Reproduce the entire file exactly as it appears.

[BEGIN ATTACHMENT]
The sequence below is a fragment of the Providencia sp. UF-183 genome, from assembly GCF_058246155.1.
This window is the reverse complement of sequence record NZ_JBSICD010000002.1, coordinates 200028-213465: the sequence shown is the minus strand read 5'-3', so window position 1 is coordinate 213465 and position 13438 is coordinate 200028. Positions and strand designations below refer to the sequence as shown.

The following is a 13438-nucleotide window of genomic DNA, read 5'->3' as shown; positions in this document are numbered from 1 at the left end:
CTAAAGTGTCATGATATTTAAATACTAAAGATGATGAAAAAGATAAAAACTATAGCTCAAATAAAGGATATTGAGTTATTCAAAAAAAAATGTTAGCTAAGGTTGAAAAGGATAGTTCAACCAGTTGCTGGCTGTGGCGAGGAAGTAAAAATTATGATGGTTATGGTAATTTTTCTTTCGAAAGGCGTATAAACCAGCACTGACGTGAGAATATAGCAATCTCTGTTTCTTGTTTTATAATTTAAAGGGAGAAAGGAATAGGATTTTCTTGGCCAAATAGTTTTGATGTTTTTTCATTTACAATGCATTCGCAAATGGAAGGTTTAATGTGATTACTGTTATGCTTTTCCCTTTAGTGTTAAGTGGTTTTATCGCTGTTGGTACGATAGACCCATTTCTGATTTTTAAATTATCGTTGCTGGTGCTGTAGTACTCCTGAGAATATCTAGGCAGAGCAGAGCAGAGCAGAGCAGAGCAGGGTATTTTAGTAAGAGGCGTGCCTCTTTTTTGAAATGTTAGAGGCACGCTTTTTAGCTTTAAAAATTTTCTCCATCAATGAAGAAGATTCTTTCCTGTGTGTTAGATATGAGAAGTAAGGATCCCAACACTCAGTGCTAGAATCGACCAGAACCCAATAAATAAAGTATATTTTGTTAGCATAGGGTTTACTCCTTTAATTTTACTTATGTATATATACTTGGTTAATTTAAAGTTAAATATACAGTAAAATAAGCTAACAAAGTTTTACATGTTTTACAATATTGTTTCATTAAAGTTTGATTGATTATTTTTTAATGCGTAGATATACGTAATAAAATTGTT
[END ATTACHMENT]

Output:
The sequence below is a fragment of the Providencia sp. UF-183 genome, from assembly GCF_058246155.1.
This window is the reverse complement of sequence record NZ_JBSICD010000002.1, coordinates 200028-213465: the sequence shown is the minus strand read 5'-3', so window position 1 is coordinate 213465 and position 13438 is coordinate 200028. Positions and strand designations below refer to the sequence as shown.

The following is a 13438-nucleotide window of genomic DNA, read 5'->3' as shown; positions in this document are numbered from 1 at the left end:
CTAAAGTGTCATGATATTTAAATACTAAAGATGATGAAAAAGATAAAAACTATAGCTCAAATAAAGGATATTGAGTTATTCAAAAAAAAATGTTAGCTAAGGTTGAAAAGGATAGTTCAACCAGTTGCTGGCTGTGGCGAGGAAGTAAAAATTATGATGGTTATGGTAATTTTTCTTTCGAAAGGCGTATAAACCAGCACTGACGTGAGAATATAGCAATCTCTGTTTCTTGTTTTATAATTTAAAGGGAGAAAGGAATAGGATTTTCTTGGCCAAATAGTTTTGATGTTTTTTCATTTACAATGCATTCGCAAATGGAAGGTTTAATGTGATTACTGTTATGCTTTTCCCTTTAGTGTTAAGTGGTTTTATCGCTGTTGGTACGATAGACCCATTTCTGATTTTTAAATTATCGTTGCTGGTGCTGTAGTACTCCTGAGAATATCTAGGCAGAGCAGAGCAGAGCAGAGCAGAGCAGGGTATTTTAGTAAGAGGCGTGCCTCTTTTTTGAAATGTTAGAGGCACGCTTTTTAGCTTTAAAAATTTTCTCCATCAATGAAGAAGATTCTTTCCTGTGTGTTAGATATGAGAAGTAAGGATCCCAACACTCAGTGCTAGAATCGACCAGAACCCAATAAATAAAGTATATTTTGTTAGCATAGGGTTTACTCCTTTAATTTTACTTATGTATATATACTTGGTTAATTTAAAGTTAAATATACAGTAAAATAAGCTAACAAAGTTTTACATGTTTTACAATATTGTTTCATTAAAGTTTGATTGATTATTTTTTAATGCGTAGATATACGTAATAAAATTGTT